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I am delighted to be in this vast metropolis, the cradle of the New World and now the largest city on earth. As a Californian and a Los Angeleno, I am particularly proud to be with you in this vital center of modern Hispanic culture in the Americas. This afternoon, I will visit one of Mexico's national treasures, the anthropology museum in Chapultepec Park. There, I will have a chance to reflect upon the richness of the pre-Columbian cultures that are part of the heritage of this nation.
An involvement with history comes with my job. When it is being made, I often can see it and feel it, and lend my hand. I had that privilege last Wednesday in another city of ancient greatness, Cairo. There, Israel and the Palestinians agreed to implement the Declaration of Principles that, we hope, will transform the war-torn Middle East. Thankfully, our task today is not a matter of war and peace. But I think that history will remember well the importance of the work we are undertaking here.
Earlier this morning, I joined members of President Salinas' Cabinet, along with several of my Cabinet colleagues, in opening the first Binational Commission meeting since NAFTA went into effect. Only with Mexico does the United States convene every year on such a basis. In that setting and in others, I have found that the quality of Mexico's leadership - its technical expertise and its political vision - is a match for that of any other nation in the world.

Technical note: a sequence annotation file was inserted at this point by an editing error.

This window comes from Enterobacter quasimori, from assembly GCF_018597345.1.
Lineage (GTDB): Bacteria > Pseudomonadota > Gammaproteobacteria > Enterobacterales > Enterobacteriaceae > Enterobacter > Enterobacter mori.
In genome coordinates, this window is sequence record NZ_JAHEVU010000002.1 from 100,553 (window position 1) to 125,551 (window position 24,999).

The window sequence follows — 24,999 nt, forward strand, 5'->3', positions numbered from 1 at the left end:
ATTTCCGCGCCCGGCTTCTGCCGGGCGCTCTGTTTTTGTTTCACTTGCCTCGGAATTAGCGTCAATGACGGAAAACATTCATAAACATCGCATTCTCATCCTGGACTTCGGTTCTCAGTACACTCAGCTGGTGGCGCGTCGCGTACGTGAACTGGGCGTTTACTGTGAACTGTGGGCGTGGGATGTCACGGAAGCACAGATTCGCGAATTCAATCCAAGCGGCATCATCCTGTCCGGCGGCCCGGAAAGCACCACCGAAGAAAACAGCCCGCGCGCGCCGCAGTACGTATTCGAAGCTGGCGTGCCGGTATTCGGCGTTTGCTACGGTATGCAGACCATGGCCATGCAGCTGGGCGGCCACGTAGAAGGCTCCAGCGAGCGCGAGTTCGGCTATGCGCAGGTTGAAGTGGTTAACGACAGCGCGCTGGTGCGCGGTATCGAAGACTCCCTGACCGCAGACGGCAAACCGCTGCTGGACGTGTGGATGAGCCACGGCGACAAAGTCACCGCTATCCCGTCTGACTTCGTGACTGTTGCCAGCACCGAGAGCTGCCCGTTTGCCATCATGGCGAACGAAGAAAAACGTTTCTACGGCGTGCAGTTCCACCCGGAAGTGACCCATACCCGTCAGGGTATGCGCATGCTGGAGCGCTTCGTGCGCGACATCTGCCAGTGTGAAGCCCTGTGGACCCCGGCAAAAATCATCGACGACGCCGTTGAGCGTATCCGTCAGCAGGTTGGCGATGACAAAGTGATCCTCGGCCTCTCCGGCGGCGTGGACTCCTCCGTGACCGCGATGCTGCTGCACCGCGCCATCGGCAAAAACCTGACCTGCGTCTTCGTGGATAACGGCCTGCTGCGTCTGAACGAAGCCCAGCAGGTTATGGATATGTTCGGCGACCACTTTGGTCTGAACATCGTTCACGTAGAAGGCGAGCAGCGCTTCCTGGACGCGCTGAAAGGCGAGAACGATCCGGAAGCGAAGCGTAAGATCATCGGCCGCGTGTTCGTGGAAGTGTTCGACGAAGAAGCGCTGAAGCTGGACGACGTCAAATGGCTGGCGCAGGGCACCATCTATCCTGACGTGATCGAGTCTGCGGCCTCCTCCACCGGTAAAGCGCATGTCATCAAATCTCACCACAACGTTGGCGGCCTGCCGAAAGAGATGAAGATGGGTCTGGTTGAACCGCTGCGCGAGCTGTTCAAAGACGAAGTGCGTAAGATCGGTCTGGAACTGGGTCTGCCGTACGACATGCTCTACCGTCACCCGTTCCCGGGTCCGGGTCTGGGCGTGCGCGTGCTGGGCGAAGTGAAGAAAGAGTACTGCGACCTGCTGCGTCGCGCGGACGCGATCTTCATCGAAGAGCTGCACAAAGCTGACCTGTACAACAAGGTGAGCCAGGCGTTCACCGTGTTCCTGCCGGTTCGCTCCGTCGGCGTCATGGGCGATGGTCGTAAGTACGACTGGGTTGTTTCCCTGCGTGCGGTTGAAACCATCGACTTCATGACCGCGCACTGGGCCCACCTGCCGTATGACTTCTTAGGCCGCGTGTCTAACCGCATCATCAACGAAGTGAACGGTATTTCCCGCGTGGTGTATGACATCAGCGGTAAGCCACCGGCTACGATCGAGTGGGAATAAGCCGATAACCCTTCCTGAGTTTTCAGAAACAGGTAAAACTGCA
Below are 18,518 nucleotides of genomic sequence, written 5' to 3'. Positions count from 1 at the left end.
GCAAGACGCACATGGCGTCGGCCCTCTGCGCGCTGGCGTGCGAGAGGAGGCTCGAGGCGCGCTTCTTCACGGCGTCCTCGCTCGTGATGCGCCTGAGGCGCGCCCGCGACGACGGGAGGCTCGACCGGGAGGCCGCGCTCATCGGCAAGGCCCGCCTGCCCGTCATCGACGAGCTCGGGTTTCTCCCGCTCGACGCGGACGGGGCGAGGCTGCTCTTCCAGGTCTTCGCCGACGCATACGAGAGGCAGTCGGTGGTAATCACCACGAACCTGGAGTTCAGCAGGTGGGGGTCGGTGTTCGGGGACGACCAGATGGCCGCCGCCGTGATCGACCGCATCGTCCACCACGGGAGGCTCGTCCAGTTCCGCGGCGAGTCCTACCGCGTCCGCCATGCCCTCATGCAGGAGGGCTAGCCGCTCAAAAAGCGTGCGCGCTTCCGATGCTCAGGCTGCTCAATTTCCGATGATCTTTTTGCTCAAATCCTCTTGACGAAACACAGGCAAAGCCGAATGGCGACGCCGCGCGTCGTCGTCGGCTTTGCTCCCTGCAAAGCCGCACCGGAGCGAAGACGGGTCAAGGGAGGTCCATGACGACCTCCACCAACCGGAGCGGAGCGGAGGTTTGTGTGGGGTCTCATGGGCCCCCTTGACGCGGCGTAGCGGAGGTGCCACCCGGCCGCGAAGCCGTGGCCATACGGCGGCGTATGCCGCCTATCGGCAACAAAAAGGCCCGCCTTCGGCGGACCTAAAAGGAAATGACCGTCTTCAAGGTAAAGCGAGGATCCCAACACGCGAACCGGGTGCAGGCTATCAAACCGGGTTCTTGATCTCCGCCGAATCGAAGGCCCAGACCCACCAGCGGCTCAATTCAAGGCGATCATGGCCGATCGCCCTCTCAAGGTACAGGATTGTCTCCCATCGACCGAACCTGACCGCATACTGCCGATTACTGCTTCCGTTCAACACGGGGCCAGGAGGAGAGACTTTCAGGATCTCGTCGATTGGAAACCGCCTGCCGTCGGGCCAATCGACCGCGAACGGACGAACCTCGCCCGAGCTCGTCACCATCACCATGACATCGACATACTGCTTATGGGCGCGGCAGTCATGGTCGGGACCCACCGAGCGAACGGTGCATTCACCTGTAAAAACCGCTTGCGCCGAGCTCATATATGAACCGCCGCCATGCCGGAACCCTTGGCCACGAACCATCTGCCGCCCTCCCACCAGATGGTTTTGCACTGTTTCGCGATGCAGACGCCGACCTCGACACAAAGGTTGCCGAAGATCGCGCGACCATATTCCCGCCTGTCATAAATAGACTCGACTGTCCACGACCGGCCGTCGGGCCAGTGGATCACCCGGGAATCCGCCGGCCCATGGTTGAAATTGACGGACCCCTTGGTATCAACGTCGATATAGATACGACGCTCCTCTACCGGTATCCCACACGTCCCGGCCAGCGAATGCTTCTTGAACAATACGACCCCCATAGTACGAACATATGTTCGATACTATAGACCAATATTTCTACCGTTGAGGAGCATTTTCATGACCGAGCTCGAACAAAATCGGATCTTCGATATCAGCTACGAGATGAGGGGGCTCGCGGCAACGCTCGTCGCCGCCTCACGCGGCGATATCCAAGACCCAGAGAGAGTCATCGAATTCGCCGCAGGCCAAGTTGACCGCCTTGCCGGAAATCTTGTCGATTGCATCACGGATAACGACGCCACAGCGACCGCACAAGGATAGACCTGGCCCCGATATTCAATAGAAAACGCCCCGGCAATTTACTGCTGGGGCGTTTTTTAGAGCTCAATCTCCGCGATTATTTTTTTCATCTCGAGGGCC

I am confident in saying today that relations between our nations have never been better, stronger, or more important.
We recognize that NAFTA is not just a turning point for free trade but a transforming event in the history of our relations. It is a platform for prosperity and a bridge to greater trade and investment throughout the Americas. For the United States, Mexico, and Canada, NAFTA represents a monumental decision to strengthen cooperation, widen integration in our hemisphere, and deepen our engagement in the global economy.
NAFTA reflects and reinforces the new reality in the Americas. The historic movement over the last decade toward democracy and economic liberalization has resulted in an unprecedented convergence of values and interests among Latin nations - and between them and the United States.
When I visited Latin America in 1977 as Deputy Secretary of State, most Latin countries were stagnating under military rule. Now, virtually every nation in the Americas …